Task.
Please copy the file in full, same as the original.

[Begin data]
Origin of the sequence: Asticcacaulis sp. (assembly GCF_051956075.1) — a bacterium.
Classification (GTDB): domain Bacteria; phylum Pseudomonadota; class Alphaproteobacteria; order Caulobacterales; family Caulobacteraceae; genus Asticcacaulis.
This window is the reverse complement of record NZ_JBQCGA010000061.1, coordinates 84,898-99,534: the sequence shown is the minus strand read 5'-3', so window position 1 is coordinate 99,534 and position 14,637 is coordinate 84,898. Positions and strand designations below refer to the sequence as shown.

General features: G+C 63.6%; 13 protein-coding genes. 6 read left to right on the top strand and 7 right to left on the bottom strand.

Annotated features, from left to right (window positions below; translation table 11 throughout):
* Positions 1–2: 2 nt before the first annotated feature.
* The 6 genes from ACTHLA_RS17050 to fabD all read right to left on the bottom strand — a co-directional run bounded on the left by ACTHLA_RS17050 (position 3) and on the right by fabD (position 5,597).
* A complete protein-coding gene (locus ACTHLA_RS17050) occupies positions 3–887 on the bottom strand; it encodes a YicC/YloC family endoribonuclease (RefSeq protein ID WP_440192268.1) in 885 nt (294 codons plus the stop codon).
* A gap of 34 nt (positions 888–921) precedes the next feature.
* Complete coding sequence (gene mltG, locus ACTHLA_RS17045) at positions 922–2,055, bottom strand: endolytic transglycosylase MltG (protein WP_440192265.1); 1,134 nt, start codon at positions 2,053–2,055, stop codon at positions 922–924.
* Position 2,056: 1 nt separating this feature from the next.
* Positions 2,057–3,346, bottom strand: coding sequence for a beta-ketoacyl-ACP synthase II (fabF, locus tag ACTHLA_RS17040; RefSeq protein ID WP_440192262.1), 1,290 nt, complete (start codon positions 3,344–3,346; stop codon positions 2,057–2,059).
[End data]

Origin of the sequence: Asticcacaulis sp. (assembly GCF_051956075.1) — a bacterium.
Classification (GTDB): domain Bacteria; phylum Pseudomonadota; class Alphaproteobacteria; order Caulobacterales; family Caulobacteraceae; genus Asticcacaulis.
This window is the reverse complement of record NZ_JBQCGA010000061.1, coordinates 84,898-99,534: the sequence shown is the minus strand read 5'-3', so window position 1 is coordinate 99,534 and position 14,637 is coordinate 84,898. Positions and strand designations below refer to the sequence as shown.

General features: G+C 63.6%; 13 protein-coding genes. 6 read left to right on the top strand and 7 right to left on the bottom strand.

Annotated features, from left to right (window positions below; translation table 11 throughout):
* Positions 1–2: 2 nt before the first annotated feature.
* The 6 genes from ACTHLA_RS17050 to fabD all read right to left on the bottom strand — a co-directional run bounded on the left by ACTHLA_RS17050 (position 3) and on the right by fabD (position 5,597).
* A complete protein-coding gene (locus ACTHLA_RS17050) occupies positions 3–887 on the bottom strand; it encodes a YicC/YloC family endoribonuclease (RefSeq protein ID WP_440192268.1) in 885 nt (294 codons plus the stop codon).
* A gap of 34 nt (positions 888–921) precedes the next feature.
* Complete coding sequence (gene mltG, locus ACTHLA_RS17045) at positions 922–2,055, bottom strand: endolytic transglycosylase MltG (protein WP_440192265.1); 1,134 nt, start codon at positions 2,053–2,055, stop codon at positions 922–924.
* Position 2,056: 1 nt separating this feature from the next.
* Positions 2,057–3,346, bottom strand: coding sequence for a beta-ketoacyl-ACP synthase II (fabF, locus tag ACTHLA_RS17040; RefSeq protein ID WP_440192262.1), 1,290 nt, complete (start codon positions 3,344–3,346; stop codon positions 2,057–2,059).